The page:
PREGNANT-WOMAN-DRIVINGDecember holidays are here again. This is a time when everyone thinks about spending time with their loved ones who live away from the city especially in rural areas. It is also a time for children to visit their relatives and bond, whilst those who work in the city seek a chance to rest and have peace of mind from the busy towns. Some families visit areas designated for holiday makers for instance, the beach in Mombasa, game parks around the country and camping spots.

However, December marks the highest number of accidents witnessed in the country. In addition to surveillance and control by the government, it is important for individuals to be careful and take precautions as best as they can.

Baby Banda would like to share with you some tips on safe travel when expectant and even as you travel with your child.


I am expectant, is it safe for me to drive?
Yes you can drive as long as you are having a normal pregnancy and do not suffer from bouts of dizziness. In the current juggle around work and other tasks that need to be done, mums drive for convenience, either to run errands, take kids to school or even go to work. It is however important to avoid very long trips. Take regular breaks to stretch and relieve any backache especially if you are driving for more than 2-3 hours.Some common breaks that expectant women often take in longer journeys are toilet breaks or a few minutes to rub their tummy, or just have a walk for back comfort.

Should I buckle up? What should I do with the discomfort of buckling up?
Yes you should always wear your belt to ensure both your unborn baby and yourself are very safe in case of an accident. When you buckle up correctly you should not have any discomforts.However, as your pregnancy progresses and you grow larger it becomes more difficult for you to enter and exit a car especially with the steering wheel getting in the way. At the last trimester stages it is better to have someone drive you.

What is the correct way to buckle up while driving?
Always wear the lower side of the belt low on your hip bones and also below your belly. The shoulder part of the belt should go onto the side of your belly and across the centre part of your chest. Ensure that the belt fits snugly.

  • It’s crucial that while driving, you routinely check that the shoulder-belt is not directly lying over your bump as this could increase the risk of injury to your unborn child.
  • We recommend expectant women to buy a maternity seat belt for added safety.

How should I adjust my seat if I am a driver and to what position?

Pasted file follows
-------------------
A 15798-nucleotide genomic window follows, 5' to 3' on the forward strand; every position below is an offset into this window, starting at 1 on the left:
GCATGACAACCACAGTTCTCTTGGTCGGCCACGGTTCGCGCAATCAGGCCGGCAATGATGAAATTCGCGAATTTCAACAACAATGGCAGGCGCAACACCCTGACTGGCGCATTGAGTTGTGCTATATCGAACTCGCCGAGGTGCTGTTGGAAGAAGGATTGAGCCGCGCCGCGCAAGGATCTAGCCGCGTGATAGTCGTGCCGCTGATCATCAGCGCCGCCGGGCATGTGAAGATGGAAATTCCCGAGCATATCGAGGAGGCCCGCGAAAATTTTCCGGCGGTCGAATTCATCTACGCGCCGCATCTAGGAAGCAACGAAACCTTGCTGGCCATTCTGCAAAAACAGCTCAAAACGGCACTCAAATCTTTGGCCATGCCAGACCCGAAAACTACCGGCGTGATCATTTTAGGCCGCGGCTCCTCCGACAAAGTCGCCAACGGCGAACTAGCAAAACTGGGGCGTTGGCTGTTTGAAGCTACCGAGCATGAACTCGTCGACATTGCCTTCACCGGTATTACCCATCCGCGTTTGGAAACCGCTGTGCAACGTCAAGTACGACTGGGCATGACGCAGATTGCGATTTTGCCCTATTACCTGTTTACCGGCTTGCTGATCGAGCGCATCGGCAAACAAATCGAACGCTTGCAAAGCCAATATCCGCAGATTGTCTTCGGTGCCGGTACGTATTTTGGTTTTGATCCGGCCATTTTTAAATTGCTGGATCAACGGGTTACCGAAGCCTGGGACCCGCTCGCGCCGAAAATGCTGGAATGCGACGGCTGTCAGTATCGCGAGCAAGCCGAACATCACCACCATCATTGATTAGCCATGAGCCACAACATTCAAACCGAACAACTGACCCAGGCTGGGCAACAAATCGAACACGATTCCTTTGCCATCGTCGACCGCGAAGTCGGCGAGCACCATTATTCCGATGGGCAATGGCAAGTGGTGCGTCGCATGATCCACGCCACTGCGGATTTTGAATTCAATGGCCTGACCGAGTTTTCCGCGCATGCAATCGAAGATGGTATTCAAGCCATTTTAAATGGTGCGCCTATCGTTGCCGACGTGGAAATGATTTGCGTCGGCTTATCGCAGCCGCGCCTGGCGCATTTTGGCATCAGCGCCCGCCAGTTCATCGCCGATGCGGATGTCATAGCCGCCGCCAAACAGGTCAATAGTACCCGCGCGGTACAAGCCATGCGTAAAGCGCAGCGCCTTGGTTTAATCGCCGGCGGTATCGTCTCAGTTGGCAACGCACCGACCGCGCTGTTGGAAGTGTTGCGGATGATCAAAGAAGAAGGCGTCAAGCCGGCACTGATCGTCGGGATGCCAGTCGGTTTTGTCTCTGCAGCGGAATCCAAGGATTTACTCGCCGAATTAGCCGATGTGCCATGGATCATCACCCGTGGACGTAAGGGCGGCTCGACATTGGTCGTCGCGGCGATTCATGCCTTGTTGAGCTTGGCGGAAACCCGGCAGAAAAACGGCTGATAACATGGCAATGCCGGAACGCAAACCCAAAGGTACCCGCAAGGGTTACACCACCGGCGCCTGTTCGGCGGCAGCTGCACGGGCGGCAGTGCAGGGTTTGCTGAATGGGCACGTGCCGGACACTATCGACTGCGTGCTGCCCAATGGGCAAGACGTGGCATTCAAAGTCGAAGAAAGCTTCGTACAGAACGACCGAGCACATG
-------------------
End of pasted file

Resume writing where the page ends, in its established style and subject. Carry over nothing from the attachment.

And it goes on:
Adjust the seat to a position that feels comfortable for you but away from the steering .It’s advisable to sit as far back from the steering wheel, your legs will be the limit of how far you could use the peddles of the car. This will allow for space between the steering wheel and the size of your bump.
As your tummy grows you should adjust your seat further away from the steering wheel.

Should I switch off the airbags or leave them on?
Do not switch off the airbags as they offer added protection to you in case of any impact

What should I do in case of an accident?
Even if it was a “small” accident, always go to hospital immediately to get a check up to ensure that even this mild impact may cause premature labour.

What if I am travelling by public means, what positions and seats should I take in the bus?
Try and take a seat towards the middle of the bus near a window for ventilation

Does travel affect my swollen legs further?
Yes it does, try and take breaks during the trip, take lots of water and if it is a long trip you can get compression stockings to help reduce the swelling. Try also removing your shoes during the trip.


After what duration should I travel with my child after feeding him or her?
To prevent car sickness, try and wait for around 45 minutes to allow the food to ‘settle’ in the tummy. This will reduce any discomfort of burping and vomiting.

Where in the car should I place my child when I travel with her/ him in the car?
Children should always be placed at the rear seats of the car and never on the front seats of the car. In case of impact, the deployment of the airbag may suffocate your child.

How should I place my child when traveling with him/her?
Place your child in an appropriate cars seat which is secured correctly at the rear seats of the car.

What are the different positions to place them in age?

  • Rearward-facing baby seat – Birth – 8 months
    In this seat, the baby is strapped lying on the car seat
  • Forward facing baby seat – 9 months – 4 years
    In this seat, the baby is strapped seated on the car seat
  • Booster seats – 4 – 11 years
    This is a seat that the child sits on to elevate themto enable you to buckle the car’s seat belt for support

At what appropriate age can I sit my child alone in the front seat and buckle them up?
This is usually after 12 years of age when the child has grown taller and is able to use the belt appropriately

If I am using public means, what is the best position to place the baby?
Place the baby on your lap and hold her securely with you arms.


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